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Scoliosis short-term rehabilitation (SSTR) according to 'Best Practice' standards - are the results repeatable?

Maksym Borysov* and Artem Borysov

Author Affiliations

"Biotechnika" Rehabilitation Services, Moskovsky prospekt 197, Kharkov (61037), Ukraine

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Scoliosis 2012, 7:1  doi:10.1186/1748-7161-7-1

Published: 17 January 2012


Claims have been made in a pilot study that a new form of short-term rehabilitation according to 'Best Practice' standards would change signs and symptoms of patients with scoliosis in the short-term. Aim of this study is to repeat the study published 2010 with a larger sample of patients using the same protocol. Both authors have undergone training in this special approach to scoliosis rehabilitation in 2010.

Materials and methods

34 patients with Adolescent Idiopathic Scoliosis (AIS), 32 girls and 2 boys, average age 13.7 years and an average Cobb angle of 28.7 degrees (21-43 degrees) underwent Scoliosis Short-Term Rehabilitation (SSTR) of seven days. Two days with an intensity of 3 × 90 min sessions/day, and five days with an intensity of 2 × 60 min sessions/day. Angle of trunk rotation (ATR) was measured before and after the time of treatment as well as the active correctability of the ATR after the programme as it has been done in the pilot investigation. Additionally to that, we also recorded the changes in Vital Capacity (VC) before and after the programme.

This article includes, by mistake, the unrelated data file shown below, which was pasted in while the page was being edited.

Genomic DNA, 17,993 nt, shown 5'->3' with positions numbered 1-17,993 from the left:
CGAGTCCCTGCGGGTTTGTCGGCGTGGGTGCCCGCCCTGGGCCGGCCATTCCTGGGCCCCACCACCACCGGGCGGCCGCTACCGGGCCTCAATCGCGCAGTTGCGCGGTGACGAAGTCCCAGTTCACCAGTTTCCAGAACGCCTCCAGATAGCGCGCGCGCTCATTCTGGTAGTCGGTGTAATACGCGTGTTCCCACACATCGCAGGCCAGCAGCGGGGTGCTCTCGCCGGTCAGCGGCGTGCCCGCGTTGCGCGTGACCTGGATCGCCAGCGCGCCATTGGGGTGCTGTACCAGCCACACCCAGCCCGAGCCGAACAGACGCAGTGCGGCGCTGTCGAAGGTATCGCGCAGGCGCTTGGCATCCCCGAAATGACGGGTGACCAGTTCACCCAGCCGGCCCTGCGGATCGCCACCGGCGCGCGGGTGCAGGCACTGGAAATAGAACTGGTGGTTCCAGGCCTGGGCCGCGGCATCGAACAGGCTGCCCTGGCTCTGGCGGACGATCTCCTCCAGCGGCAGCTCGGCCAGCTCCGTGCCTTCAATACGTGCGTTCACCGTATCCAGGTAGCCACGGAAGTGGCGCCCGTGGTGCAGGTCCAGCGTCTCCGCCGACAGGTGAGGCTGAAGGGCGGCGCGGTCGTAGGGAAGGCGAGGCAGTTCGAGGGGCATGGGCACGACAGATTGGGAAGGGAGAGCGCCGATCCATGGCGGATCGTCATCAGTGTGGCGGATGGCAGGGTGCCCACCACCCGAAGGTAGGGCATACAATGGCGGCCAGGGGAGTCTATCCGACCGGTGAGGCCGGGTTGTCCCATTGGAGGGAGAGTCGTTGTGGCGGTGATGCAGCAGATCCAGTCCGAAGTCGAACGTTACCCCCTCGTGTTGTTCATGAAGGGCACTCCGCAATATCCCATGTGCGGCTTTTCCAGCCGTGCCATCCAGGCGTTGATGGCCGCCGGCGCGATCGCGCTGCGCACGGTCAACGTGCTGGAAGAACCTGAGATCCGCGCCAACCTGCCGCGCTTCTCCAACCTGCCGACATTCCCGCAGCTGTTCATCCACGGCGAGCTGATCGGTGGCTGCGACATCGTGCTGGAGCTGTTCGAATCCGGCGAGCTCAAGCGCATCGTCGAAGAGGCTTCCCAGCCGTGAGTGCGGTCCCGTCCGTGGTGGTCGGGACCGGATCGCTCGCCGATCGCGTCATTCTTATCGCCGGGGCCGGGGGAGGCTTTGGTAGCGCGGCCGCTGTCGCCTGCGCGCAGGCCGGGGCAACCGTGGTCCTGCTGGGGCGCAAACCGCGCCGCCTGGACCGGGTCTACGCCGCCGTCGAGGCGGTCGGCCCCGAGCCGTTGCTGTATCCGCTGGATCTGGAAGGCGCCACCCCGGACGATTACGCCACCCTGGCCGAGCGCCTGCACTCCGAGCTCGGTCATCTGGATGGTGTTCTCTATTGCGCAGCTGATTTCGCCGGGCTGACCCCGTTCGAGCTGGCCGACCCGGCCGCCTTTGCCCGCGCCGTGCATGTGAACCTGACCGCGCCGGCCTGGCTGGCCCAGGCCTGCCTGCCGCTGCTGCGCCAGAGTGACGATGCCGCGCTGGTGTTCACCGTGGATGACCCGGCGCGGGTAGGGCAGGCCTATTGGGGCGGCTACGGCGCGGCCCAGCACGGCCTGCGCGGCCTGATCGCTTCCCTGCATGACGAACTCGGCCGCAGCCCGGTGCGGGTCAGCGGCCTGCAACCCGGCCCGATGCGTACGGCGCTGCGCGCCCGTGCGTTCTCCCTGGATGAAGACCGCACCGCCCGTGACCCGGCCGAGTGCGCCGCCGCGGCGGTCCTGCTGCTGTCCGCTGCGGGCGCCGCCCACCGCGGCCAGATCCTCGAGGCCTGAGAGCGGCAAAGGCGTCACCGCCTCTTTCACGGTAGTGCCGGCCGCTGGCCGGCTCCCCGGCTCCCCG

ATR was reduced significantly from 11,5 degrees to 8,4 degrees, the active correctability as measured with the Scoliometer (TM) was also reduced significantly from the ATR after treatment 8,9 degrees to 6,5 degrees in the patients with thoracic curves. VC improved significantly (P < 0,05) from 2073 ml to 2326 ml.


The results achieved in the pilot investigation published previously are repeatable. The deformity of the trunk can be reduced significantly after SSTR. During the pilot study VC was not investigated. In our study VC improved significantly. Therefore, also shorter rehabilitation times with an appropriate programme seem to be able to change signs and symptoms of a patient with scoliosis. Like the out-patient Schroth programme as described in a study from Turkey, the SSTR provides benefits leading to an improvement of the condition.


Out-patient rehabilitation following the Scoliologic (TM) 'Best Practice' standards seems to provide an improvement of signs and symptoms of scoliosis patients in this study using a pre-/post prospective design. The results of the pilot study therefore seem to be repeatable.